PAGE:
Hong Kong protests: police violence "a boomerang against the government"
Hong Kong (AsiaNews) - Police violence against students "has turned out to be a boomerang for the government. The sight of agents charging young people, all peaceful with hands raised, has shocked people. Ordinary people are now joining in the protests, not only in the central part of the city, but also at crucial points on Kowloon Peninsula, which has been blocked by protesters," said a Catholic source in Hong Kong, anonymous for security reasons.
The use of force and tear gas by riot police represents a watershed in Hong Kong's fight to wrestle democracy from Beijing. "Although the majority of the population really wants freedom from mainland China, many were initially lukewarm to the idea of joining the protests by Occupy Central," the source explained. "Now things have changed, people have been really shocked by what happened and they want to make their voices heard."
Occupy Central is a campaign for full democracy that has turned into a movement over the past year. It has staged public demonstrations and set up roadblocks to push a reform agenda for the former British colony.
According to the source, police and local authorities "thought they could settle everything between Saturday and Sunday night, mopping things up cleanly and painlessly. Instead, today protests got underway with even greater resolve. Kowloon, Nathan Road, Mong Kok, and Central are occupied. No single group is behind it. There is no single organisation. It is the voice of the people in the streets."
Occupy's resumed its peaceful protests after the National People's Congress on 1 September effectively ended all chances real democratic reform in Hong Kong.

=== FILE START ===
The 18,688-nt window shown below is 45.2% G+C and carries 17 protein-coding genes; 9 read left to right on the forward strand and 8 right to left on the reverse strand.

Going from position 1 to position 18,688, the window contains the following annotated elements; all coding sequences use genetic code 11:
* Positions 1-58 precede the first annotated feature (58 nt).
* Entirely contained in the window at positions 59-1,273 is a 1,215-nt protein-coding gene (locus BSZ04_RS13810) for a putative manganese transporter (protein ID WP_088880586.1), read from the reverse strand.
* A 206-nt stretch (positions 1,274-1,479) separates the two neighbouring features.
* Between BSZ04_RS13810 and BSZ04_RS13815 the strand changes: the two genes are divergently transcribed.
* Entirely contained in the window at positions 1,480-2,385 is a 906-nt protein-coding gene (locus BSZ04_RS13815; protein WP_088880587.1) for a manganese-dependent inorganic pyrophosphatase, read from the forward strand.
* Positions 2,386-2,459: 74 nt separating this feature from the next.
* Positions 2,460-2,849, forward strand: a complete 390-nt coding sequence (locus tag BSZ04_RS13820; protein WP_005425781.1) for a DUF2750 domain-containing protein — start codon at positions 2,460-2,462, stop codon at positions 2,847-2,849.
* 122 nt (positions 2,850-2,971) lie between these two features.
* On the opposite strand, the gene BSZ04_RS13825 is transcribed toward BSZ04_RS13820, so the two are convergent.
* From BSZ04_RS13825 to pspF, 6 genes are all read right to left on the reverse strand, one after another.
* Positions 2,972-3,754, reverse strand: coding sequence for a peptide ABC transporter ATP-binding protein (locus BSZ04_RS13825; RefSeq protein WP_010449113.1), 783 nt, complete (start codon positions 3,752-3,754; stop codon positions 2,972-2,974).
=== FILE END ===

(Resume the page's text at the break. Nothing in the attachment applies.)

The group's call for action were heeded by the Hong Kong Student Federation, which led a week-long class boycott starting on 22 September, heeded even by high school students.
After the police forcefully removed and arrested some student leaders, Occupy leaders decided to take to the streets to show their support, an action that police met with more violence.
The authorities in Beijing, the source said, "established a set of rules for Hong Kong that leave no room for manoeuvre or negotiation. However, what has angered people the most was the behaviour of the chief executive, Leung Chun-ying, who acted in a contemptuous manner towards the students and the protesters."
"Now the only way out is for Leung to resign. China might sacrifice him to save face and pacify the situation." Still, this leaves little hope for the future.
"I do not think Beijing can back off on reform; however, it has to give something to the people. Leung could not or would not properly assess the local situation. This is why if he quit, this could lead to peaceful negotiations."